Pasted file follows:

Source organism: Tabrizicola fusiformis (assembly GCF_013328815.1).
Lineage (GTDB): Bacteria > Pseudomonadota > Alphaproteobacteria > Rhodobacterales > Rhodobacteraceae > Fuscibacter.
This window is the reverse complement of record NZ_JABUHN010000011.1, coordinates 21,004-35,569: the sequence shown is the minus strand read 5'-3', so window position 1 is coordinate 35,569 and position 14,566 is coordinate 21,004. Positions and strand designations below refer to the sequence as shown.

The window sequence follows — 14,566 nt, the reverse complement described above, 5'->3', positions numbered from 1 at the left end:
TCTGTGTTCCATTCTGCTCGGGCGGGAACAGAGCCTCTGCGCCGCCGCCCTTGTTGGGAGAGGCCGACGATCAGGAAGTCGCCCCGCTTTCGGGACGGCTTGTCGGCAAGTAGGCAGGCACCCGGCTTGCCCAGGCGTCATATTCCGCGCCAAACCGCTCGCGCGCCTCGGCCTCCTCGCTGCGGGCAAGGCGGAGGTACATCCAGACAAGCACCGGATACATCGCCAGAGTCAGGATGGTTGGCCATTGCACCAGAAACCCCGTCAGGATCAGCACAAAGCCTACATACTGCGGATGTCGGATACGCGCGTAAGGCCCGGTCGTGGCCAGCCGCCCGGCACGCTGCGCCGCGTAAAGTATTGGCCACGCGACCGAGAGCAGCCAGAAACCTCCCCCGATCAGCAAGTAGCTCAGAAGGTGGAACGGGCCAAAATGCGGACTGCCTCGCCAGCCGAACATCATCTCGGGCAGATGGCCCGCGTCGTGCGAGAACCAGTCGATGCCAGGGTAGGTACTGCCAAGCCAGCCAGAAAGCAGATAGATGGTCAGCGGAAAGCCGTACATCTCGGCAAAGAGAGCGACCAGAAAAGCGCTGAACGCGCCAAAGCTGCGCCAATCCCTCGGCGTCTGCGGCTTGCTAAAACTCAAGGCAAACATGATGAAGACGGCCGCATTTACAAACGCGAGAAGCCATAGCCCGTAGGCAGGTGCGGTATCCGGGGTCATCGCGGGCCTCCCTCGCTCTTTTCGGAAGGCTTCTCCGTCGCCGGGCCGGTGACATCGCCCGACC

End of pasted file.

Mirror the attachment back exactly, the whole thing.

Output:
Source organism: Tabrizicola fusiformis (assembly GCF_013328815.1).
Lineage (GTDB): Bacteria > Pseudomonadota > Alphaproteobacteria > Rhodobacterales > Rhodobacteraceae > Fuscibacter.
This window is the reverse complement of record NZ_JABUHN010000011.1, coordinates 21,004-35,569: the sequence shown is the minus strand read 5'-3', so window position 1 is coordinate 35,569 and position 14,566 is coordinate 21,004. Positions and strand designations below refer to the sequence as shown.

The window sequence follows — 14,566 nt, the reverse complement described above, 5'->3', positions numbered from 1 at the left end:
TCTGTGTTCCATTCTGCTCGGGCGGGAACAGAGCCTCTGCGCCGCCGCCCTTGTTGGGAGAGGCCGACGATCAGGAAGTCGCCCCGCTTTCGGGACGGCTTGTCGGCAAGTAGGCAGGCACCCGGCTTGCCCAGGCGTCATATTCCGCGCCAAACCGCTCGCGCGCCTCGGCCTCCTCGCTGCGGGCAAGGCGGAGGTACATCCAGACAAGCACCGGATACATCGCCAGAGTCAGGATGGTTGGCCATTGCACCAGAAACCCCGTCAGGATCAGCACAAAGCCTACATACTGCGGATGTCGGATACGCGCGTAAGGCCCGGTCGTGGCCAGCCGCCCGGCACGCTGCGCCGCGTAAAGTATTGGCCACGCGACCGAGAGCAGCCAGAAACCTCCCCCGATCAGCAAGTAGCTCAGAAGGTGGAACGGGCCAAAATGCGGACTGCCTCGCCAGCCGAACATCATCTCGGGCAGATGGCCCGCGTCGTGCGAGAACCAGTCGATGCCAGGGTAGGTACTGCCAAGCCAGCCAGAAAGCAGATAGATGGTCAGCGGAAAGCCGTACATCTCGGCAAAGAGAGCGACCAGAAAAGCGCTGAACGCGCCAAAGCTGCGCCAATCCCTCGGCGTCTGCGGCTTGCTAAAACTCAAGGCAAACATGATGAAGACGGCCGCATTTACAAACGCGAGAAGCCATAGCCCGTAGGCAGGTGCGGTATCCGGGGTCATCGCGGGCCTCCCTCGCTCTTTTCGGAAGGCTTCTCCGTCGCCGGGCCGGTGACATCGCCCGACC